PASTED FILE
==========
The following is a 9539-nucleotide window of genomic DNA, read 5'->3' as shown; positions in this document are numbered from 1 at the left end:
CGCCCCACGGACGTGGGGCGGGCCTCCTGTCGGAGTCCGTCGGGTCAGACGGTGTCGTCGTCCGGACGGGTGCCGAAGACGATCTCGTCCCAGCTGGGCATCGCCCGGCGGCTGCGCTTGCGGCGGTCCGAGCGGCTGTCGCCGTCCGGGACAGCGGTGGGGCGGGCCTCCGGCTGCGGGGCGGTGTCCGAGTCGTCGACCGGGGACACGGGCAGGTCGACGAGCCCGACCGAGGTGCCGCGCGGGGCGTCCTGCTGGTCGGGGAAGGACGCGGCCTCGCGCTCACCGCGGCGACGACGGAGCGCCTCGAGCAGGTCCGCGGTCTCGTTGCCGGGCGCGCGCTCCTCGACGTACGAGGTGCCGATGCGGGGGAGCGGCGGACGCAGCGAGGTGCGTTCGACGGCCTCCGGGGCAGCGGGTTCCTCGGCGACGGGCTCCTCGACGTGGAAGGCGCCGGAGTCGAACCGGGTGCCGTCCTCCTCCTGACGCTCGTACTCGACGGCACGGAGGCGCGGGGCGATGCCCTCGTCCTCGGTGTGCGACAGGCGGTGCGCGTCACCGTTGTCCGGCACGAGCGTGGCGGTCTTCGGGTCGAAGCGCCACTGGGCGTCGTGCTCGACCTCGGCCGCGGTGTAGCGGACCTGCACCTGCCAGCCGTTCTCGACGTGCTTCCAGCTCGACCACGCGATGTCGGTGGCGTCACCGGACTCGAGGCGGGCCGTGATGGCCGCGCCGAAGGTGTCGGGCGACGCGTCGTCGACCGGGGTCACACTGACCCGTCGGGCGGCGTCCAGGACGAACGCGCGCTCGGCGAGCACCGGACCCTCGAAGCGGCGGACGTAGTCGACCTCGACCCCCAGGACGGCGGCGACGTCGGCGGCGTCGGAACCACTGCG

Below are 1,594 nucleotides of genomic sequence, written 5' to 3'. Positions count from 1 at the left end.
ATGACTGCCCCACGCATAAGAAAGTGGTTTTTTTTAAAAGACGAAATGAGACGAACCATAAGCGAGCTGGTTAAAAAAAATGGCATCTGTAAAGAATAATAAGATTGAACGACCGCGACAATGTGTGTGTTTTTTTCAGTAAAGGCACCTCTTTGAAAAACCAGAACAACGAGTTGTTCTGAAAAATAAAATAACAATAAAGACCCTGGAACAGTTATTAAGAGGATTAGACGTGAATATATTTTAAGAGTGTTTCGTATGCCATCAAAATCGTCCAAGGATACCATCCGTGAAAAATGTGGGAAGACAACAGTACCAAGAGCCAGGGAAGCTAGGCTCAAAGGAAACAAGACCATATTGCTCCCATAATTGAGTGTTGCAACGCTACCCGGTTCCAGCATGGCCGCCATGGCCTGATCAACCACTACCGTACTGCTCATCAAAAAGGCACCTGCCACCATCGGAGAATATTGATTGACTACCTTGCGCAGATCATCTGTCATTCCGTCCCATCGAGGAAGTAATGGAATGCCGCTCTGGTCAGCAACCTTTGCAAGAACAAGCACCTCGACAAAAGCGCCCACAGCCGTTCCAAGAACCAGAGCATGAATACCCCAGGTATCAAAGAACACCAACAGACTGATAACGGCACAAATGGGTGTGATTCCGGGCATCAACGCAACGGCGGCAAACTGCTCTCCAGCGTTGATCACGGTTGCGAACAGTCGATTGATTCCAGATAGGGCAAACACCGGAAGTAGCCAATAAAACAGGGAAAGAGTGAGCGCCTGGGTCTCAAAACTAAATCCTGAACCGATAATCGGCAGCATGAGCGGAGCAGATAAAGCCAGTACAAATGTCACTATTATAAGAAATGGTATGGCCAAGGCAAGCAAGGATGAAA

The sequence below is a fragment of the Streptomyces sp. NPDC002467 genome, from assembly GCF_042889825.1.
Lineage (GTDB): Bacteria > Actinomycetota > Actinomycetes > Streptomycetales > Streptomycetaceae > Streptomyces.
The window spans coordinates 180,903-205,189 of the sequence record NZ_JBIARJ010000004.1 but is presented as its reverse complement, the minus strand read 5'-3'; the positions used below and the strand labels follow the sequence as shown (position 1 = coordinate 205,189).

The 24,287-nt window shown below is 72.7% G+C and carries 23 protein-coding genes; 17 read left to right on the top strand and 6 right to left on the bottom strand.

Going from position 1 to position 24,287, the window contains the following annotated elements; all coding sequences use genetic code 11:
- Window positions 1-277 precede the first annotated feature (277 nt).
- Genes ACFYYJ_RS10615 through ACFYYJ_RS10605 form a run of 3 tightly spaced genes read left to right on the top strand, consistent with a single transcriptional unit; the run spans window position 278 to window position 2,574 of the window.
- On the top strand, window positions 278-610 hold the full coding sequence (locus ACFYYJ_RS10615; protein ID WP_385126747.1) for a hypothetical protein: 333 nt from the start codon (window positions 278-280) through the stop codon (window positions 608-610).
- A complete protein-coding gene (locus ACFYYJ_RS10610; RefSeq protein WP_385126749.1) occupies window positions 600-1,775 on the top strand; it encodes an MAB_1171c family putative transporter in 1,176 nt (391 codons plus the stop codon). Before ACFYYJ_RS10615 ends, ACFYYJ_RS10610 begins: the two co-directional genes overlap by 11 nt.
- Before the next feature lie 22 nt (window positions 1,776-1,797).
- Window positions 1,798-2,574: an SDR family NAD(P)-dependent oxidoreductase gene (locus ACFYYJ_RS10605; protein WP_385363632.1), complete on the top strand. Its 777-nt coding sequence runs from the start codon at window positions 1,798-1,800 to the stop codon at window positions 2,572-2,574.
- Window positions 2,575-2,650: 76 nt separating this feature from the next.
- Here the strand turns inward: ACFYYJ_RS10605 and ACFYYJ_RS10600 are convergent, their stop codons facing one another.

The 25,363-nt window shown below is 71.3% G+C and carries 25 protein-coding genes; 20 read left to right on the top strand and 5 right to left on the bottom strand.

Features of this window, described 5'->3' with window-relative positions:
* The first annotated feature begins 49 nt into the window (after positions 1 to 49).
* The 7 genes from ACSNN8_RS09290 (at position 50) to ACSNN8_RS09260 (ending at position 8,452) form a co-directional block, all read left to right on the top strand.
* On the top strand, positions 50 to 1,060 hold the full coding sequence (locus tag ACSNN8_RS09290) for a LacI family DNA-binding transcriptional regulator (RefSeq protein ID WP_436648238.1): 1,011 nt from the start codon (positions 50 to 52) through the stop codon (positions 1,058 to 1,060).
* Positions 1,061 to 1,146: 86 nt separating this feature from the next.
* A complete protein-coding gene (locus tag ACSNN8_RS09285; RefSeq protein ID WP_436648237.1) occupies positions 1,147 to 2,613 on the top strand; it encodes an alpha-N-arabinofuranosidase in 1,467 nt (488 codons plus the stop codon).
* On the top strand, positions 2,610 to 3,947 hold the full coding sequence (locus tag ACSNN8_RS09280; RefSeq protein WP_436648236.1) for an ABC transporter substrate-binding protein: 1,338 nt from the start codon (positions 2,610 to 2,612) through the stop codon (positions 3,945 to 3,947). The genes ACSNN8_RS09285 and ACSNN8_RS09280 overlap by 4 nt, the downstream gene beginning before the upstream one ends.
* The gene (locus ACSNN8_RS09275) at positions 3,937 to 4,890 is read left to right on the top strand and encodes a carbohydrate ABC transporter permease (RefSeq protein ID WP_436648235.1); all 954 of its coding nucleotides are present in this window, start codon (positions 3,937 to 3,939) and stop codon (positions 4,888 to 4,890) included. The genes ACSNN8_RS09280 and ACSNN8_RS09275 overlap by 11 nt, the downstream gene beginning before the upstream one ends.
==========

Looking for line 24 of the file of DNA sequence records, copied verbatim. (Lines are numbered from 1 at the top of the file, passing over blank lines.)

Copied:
* A complete protein-coding gene (locus tag ACSNN8_RS09285; RefSeq protein ID WP_436648237.1) occupies positions 1,147 to 2,613 on the top strand; it encodes an alpha-N-arabinofuranosidase in 1,467 nt (488 codons plus the stop codon).